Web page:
2. The Higgs boson is a terrible example. It has been expressed in maths for decades! We just didn't have the technology required in order to actually find it. We knew for decades that there were some particles we had yet to identify not because we didnt know about them but because we hadn't seen them. Requiring a burden of evidence is why people trust science. In the 60's someone could've simply said "well the math works out, it must exist" and then left it, but that isnt how science works. We developed the technology, spent the money, and built the machine in order to prove a hypothesis. And science will continue to do that for every problem no matter how big or small.

  3. How does it all support universal consciousness? I'm conscious. Any of my cells live inside me. Perhaps each of them is conscious. So they live "inside" the broader consciousness. Does it make my consciousness universal for my cells? Suppose the universe is conscious. Relation of my consciousness to its consciousness is the same as of consciousness of a cell to the consciousness of the body it lives inside. Try better.

  4. This is what I have known intuitively for yrs, but could not put into words. Thank you for posting this! There is a god and it’s Universal Consciousness. My first grade teacher at Catholic school explained this concept by using grapes on a grapevine as our being one with God. She didn’t realize her religion lesson started my agnostic belief system.

  5. I believe that there is nothing more powerful than an idea whose time has come, and that the universe is unfolding in mysterious ways, way beyond our limited comprehension.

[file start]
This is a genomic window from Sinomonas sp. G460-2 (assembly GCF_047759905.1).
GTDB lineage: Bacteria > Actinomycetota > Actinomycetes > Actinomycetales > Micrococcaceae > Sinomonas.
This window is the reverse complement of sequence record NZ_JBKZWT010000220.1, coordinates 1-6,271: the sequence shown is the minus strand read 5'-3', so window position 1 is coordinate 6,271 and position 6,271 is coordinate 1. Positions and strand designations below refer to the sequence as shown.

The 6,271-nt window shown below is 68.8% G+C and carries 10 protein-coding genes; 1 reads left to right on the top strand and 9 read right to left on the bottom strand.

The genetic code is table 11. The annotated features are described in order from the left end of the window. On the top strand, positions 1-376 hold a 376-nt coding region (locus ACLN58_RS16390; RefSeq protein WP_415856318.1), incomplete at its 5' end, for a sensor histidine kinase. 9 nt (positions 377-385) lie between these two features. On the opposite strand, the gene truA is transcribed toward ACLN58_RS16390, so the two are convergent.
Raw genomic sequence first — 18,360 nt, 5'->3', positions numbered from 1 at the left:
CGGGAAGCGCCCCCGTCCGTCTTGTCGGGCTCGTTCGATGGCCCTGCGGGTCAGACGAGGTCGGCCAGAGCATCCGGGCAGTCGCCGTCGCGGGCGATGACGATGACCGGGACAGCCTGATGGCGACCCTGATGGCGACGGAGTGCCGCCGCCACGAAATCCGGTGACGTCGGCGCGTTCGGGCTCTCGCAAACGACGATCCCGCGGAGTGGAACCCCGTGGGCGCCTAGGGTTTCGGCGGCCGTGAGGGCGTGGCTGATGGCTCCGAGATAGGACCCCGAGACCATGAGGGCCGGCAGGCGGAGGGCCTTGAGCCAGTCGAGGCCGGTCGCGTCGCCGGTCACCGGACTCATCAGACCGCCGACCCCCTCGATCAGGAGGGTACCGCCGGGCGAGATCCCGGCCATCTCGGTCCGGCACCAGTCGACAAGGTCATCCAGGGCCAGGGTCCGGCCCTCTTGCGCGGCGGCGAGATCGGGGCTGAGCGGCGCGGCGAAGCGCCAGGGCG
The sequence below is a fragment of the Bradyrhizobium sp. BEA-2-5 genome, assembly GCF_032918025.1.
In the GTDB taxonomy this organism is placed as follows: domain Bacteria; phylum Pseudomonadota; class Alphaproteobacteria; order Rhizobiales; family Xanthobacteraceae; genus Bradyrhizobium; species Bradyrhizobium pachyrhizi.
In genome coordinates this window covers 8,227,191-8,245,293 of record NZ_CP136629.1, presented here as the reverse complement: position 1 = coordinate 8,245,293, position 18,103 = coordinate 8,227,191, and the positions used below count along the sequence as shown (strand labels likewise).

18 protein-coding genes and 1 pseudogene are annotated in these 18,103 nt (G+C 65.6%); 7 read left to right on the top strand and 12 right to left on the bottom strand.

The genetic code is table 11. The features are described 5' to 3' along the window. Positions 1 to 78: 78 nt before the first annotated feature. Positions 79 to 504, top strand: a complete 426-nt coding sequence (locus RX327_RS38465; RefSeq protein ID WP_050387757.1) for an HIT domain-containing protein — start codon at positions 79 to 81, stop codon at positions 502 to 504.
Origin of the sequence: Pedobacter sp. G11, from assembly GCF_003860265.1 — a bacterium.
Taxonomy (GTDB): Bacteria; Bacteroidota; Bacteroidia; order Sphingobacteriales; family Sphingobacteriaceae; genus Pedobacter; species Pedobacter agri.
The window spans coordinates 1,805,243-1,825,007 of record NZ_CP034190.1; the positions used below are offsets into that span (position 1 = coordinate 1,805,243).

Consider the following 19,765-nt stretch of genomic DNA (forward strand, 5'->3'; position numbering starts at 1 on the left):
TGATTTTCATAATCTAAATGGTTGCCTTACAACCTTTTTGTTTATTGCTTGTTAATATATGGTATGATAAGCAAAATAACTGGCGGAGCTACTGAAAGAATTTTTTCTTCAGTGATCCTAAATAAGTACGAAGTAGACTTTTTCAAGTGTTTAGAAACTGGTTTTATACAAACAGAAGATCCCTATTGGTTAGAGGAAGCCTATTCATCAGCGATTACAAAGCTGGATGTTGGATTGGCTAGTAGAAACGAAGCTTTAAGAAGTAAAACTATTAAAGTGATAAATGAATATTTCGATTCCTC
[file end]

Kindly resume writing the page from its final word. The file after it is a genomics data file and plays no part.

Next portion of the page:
6. I believe that there is nothing more powerful than an idea whose time has come, and that the universe is unfolding in mysterious ways, way beyond our limited comprehension.

  7. I like how Brendan Hughes describes his view…very, very much like my own view. Even his definition of consciousness is actually quite similar to my own. I define it as the ability to interact with the environment in a complex manner. Everything from rocks, to trees, to bacteria, to plants, to animals, to brains and even solar systems are interactive in varying levels of complexity.

    The only thing that would make more sense is if he just completely dropped the word consciousness because everything he describes are in essence interactions…some simple…some very complex. We do not live in a "conscious" universe, we live in an interactive universe.

    You know what the really hard problem of consciousness is? It's getting humans to stop dwelling on the silly word "consciousness". We are interactive like everything else, that is all.

  8. This is exactly where my thoughts have been going lately. However I'll go even further to suggest that our consciousnesses are "born" within our quantum minds. Our biology is a life support system for that mind specifically so it can give rise to a self aware consciousness.

  9. i agree but i still ask myself, if this is the case then how does synchronicity happen? is collective consciousness self-aware and if it is then is it aware that it is made up of self aware humans and then if so can it react to us and our cries and feelings and emotions and then in turn send us signs and miracles?

  10. when John wrote the book of Revelation he knew that the collective conscious would emerge. people have been preaching this idea since before ancient egypt. it looks like our generation has front row tickets to the next phase of human evolution and it seems that it will be a conscious evolution and very "spiritual"

  11. So the LHC essentially smashes people apart to prove that things like hearts, livers, lungs and kidneys exist. It is interesting that the bits that result from the smashing seem to decay like dead bodies do.

  12. Big assumptions in this story. it may well be that "consciousness" creates the physical vessels in which it plays, rather than that they create a ground for it to "arise". No proof it isn't this way or that way. Just assumptions.